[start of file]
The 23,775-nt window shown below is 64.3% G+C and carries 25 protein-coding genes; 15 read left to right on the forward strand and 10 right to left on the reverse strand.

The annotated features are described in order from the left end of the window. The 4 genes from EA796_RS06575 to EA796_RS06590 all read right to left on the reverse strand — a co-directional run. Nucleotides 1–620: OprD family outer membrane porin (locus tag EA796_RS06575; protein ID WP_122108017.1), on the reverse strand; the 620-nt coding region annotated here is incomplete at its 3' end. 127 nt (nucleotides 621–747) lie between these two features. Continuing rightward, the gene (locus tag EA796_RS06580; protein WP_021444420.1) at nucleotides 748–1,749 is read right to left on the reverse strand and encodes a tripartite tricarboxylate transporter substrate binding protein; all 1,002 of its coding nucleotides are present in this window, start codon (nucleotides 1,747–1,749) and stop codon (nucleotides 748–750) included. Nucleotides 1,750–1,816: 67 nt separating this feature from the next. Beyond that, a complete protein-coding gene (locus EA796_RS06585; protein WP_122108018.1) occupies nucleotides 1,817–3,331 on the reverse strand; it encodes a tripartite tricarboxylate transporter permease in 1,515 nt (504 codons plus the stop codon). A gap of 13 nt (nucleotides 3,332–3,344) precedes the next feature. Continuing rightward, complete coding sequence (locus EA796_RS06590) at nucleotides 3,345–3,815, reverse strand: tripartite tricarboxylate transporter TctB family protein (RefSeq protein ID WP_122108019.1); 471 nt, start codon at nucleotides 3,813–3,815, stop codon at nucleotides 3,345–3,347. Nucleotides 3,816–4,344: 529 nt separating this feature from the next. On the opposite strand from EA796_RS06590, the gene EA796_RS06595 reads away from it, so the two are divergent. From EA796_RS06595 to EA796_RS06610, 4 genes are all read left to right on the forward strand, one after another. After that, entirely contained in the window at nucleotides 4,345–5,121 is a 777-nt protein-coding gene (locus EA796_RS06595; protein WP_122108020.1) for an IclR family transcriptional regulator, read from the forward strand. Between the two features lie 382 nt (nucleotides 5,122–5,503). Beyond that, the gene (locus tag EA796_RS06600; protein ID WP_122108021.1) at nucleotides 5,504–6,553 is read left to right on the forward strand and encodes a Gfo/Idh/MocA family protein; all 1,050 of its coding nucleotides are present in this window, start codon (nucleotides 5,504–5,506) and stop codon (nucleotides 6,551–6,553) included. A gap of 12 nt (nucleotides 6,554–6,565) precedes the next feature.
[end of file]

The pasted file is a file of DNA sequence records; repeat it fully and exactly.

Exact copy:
The 23,775-nt window shown below is 64.3% G+C and carries 25 protein-coding genes; 15 read left to right on the forward strand and 10 right to left on the reverse strand.

The annotated features are described in order from the left end of the window. The 4 genes from EA796_RS06575 to EA796_RS06590 all read right to left on the reverse strand — a co-directional run. Nucleotides 1–620: OprD family outer membrane porin (locus tag EA796_RS06575; protein ID WP_122108017.1), on the reverse strand; the 620-nt coding region annotated here is incomplete at its 3' end. 127 nt (nucleotides 621–747) lie between these two features. Continuing rightward, the gene (locus tag EA796_RS06580; protein WP_021444420.1) at nucleotides 748–1,749 is read right to left on the reverse strand and encodes a tripartite tricarboxylate transporter substrate binding protein; all 1,002 of its coding nucleotides are present in this window, start codon (nucleotides 1,747–1,749) and stop codon (nucleotides 748–750) included. Nucleotides 1,750–1,816: 67 nt separating this feature from the next. Beyond that, a complete protein-coding gene (locus EA796_RS06585; protein WP_122108018.1) occupies nucleotides 1,817–3,331 on the reverse strand; it encodes a tripartite tricarboxylate transporter permease in 1,515 nt (504 codons plus the stop codon). A gap of 13 nt (nucleotides 3,332–3,344) precedes the next feature. Continuing rightward, complete coding sequence (locus EA796_RS06590) at nucleotides 3,345–3,815, reverse strand: tripartite tricarboxylate transporter TctB family protein (RefSeq protein ID WP_122108019.1); 471 nt, start codon at nucleotides 3,813–3,815, stop codon at nucleotides 3,345–3,347. Nucleotides 3,816–4,344: 529 nt separating this feature from the next. On the opposite strand from EA796_RS06590, the gene EA796_RS06595 reads away from it, so the two are divergent. From EA796_RS06595 to EA796_RS06610, 4 genes are all read left to right on the forward strand, one after another. After that, entirely contained in the window at nucleotides 4,345–5,121 is a 777-nt protein-coding gene (locus EA796_RS06595; protein WP_122108020.1) for an IclR family transcriptional regulator, read from the forward strand. Between the two features lie 382 nt (nucleotides 5,122–5,503). Beyond that, the gene (locus tag EA796_RS06600; protein ID WP_122108021.1) at nucleotides 5,504–6,553 is read left to right on the forward strand and encodes a Gfo/Idh/MocA family protein; all 1,050 of its coding nucleotides are present in this window, start codon (nucleotides 5,504–5,506) and stop codon (nucleotides 6,551–6,553) included. A gap of 12 nt (nucleotides 6,554–6,565) precedes the next feature.